Digital scheduling platform FlexBooker has been accused of exposing the sensitive data of millions of customers, according to security researchers at vpnMentor.
The researchers said the Ohio-based tech company was using an AWS S3 bucket to store data but did not implement any security measures, leaving the contents totally exposed and easily accessible to anyone with a web browser.
The 19 million exposed files included full names, email addresses, phone numbers and appointment details.
FlexBooker did not respond to requests for comment from ZDNet but vpnMentor said they contacted the company and Amazon about the issue.
"We did contact them in January, to which they sent what seemed to be an automatic reply about the leak that affected them in December. We tried to explain it was a new breach, but didn't hear back," a vpnMentor spokesperson said. "Which is why we decided to contact AWS directly (as Flexbooker wrote on their site they were working together with Amazon), and soon after the bucket was secured (Amazon probably informed Flexbooker, as Amazon isn't supposed to do it themselves)."
In January, FlexBooker apologized for a data breach that involved the sensitive information of 3.7 million users. At the time, the company told ZDNet a portion of its customer database had been breached after its AWS servers were compromised on December 23. FlexBooker said their "system data storage was also accessed and downloaded" as part of the attack.
They added they worked with Amazon to restore a backup and they were able to bring operations back in about 12 hours.
"We sent a notification to all affected parties and have worked with Amazon Web Services, our hosting provider, to ensure that our accounts are re-secured," a spokesperson said. "We deeply apologize for the inconvenience caused by this issue."
Researchers at vpnMentor said they were not aware of this data breach as they scanned the internet for potential vulnerabilities in December. By January 23, vpnMentor confirmed the latest issue and contacted FlexBooker on January 25. Amazon was contacted the same day and by January 26, Amazon had resolved the issue.
"Flexbooker's misconfigured AWS account contained over 19 million HTML files which exposed what seemed to be automated emails sent via FlexBooker's platform to users. This means potentially up to 19 million people were exposed, depending on how many people made multiple bookings on a website using Flexbooker," the researchers said in the report.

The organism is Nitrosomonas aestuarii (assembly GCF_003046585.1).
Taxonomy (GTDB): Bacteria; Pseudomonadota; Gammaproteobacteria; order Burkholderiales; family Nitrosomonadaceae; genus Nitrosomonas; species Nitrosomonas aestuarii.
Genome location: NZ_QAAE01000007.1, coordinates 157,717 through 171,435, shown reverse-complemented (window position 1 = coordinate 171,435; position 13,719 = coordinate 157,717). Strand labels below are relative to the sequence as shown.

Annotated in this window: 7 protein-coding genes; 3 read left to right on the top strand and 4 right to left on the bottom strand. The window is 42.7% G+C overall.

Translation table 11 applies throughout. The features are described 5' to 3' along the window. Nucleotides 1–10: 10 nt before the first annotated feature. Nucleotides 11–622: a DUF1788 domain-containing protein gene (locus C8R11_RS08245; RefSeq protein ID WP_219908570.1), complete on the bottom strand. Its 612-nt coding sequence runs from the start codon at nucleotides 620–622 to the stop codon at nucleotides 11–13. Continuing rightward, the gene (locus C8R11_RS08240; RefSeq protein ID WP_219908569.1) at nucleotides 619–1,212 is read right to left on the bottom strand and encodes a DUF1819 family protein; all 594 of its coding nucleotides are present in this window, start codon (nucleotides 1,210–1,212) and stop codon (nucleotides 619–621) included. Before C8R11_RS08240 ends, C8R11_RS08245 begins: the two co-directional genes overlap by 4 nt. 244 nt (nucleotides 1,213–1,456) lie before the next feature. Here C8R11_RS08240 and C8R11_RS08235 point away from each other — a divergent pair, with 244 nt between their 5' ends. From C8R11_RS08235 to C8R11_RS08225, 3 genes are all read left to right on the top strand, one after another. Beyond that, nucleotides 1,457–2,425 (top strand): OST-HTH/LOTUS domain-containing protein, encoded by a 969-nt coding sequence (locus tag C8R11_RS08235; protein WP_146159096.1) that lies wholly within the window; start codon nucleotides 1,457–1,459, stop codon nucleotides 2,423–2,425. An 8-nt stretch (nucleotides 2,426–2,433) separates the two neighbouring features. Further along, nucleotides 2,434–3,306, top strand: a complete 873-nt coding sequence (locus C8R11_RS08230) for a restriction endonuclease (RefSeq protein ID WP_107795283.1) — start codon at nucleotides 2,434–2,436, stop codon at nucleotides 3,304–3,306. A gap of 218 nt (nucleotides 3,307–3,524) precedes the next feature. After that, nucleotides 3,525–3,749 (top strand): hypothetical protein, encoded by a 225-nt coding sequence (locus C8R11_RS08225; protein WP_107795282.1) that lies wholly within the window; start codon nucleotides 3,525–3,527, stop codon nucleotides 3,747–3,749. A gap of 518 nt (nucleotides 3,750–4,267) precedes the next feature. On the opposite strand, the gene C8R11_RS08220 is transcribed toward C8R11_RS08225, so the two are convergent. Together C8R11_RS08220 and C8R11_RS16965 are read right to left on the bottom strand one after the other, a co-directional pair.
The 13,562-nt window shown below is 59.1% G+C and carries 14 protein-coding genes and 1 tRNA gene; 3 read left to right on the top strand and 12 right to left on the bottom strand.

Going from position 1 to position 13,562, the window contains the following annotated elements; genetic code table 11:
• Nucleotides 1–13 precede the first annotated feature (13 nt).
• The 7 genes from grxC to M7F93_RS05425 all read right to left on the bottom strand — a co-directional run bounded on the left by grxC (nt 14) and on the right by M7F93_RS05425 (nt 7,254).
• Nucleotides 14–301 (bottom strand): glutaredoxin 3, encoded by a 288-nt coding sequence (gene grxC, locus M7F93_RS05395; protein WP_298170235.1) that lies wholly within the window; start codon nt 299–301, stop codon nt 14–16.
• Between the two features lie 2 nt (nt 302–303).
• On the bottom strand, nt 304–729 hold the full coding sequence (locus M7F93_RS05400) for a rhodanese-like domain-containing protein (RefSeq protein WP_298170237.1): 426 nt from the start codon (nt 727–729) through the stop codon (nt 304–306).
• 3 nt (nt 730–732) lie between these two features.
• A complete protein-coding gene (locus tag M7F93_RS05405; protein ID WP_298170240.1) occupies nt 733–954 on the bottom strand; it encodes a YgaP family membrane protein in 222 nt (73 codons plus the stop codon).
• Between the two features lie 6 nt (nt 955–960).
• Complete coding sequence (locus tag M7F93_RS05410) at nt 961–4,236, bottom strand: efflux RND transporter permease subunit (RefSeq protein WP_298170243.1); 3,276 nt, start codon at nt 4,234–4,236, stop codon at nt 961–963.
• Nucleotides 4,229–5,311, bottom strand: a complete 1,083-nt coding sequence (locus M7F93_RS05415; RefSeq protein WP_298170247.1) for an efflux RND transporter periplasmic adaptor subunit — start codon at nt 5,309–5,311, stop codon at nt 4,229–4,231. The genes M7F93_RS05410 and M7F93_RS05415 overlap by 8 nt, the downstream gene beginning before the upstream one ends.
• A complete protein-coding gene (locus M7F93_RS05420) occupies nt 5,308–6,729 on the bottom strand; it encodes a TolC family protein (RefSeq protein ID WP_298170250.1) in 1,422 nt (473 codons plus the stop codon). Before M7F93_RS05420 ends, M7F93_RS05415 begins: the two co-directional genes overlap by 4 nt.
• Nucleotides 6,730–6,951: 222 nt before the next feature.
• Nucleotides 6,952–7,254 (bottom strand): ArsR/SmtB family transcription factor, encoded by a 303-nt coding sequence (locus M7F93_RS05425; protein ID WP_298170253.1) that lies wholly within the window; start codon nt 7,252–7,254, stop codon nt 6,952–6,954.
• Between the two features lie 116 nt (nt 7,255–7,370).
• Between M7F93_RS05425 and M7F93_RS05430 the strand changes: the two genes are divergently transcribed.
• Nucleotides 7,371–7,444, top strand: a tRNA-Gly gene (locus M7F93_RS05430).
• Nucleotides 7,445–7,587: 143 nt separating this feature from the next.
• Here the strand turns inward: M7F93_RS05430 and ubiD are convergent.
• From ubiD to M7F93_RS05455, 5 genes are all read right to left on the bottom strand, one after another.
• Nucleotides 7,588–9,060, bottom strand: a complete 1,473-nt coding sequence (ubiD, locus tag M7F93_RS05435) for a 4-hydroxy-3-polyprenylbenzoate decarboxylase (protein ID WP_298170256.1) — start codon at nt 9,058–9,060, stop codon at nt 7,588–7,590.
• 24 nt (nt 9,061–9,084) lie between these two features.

"Each email appeared to be a confirmation message for bookings made via the platform, and exposed both the FlexBooker account holder and the person(s) who made a booking. For example, a plumbing supply company was using FlexBooker to schedule consultations between employees and customers. In this instance, PII data for both people were exposed."
The leaks are alarming because they included links with unique codes that could be used to create cancellation links, edit links, and view the appointment details that were hidden in the emails.
The S3 bucket was also live when vpnMentor discovered it, meaning it was constantly being updated with new information, exposing more and more people every day.
vpnMentor included screenshots of the appointments, which ranged from COVID-19 tests to pet euthanizations and babysitting appointments. The babysitting emails exposed the sensitive information of children as well.
"A few days after the breach was secured, we observed hackers on the dark web once again selling private data apparently owned by Flexbooker. It's not clear if this was from the previous breach, the one our team discovered, or a mix of both. However, it shows the risk for companies who don't adequately secure their users' data and how quickly hackers can get stolen data out into the open," the researchers explained.
In January, Australian security expert Troy Hunt, who runs the Have I Been Pwned site that tracks breached information, said the first trove of stolen data included password hashes and partial credit card information for some accounts. Hunt added that the data "was found being actively traded on a popular hacking forum."
A FlexBooker spokesperson confirmed Hunt's report, telling ZDNet that the last 3 digits of card numbers were included in the breach but not the full card information, expiration date, or CVV.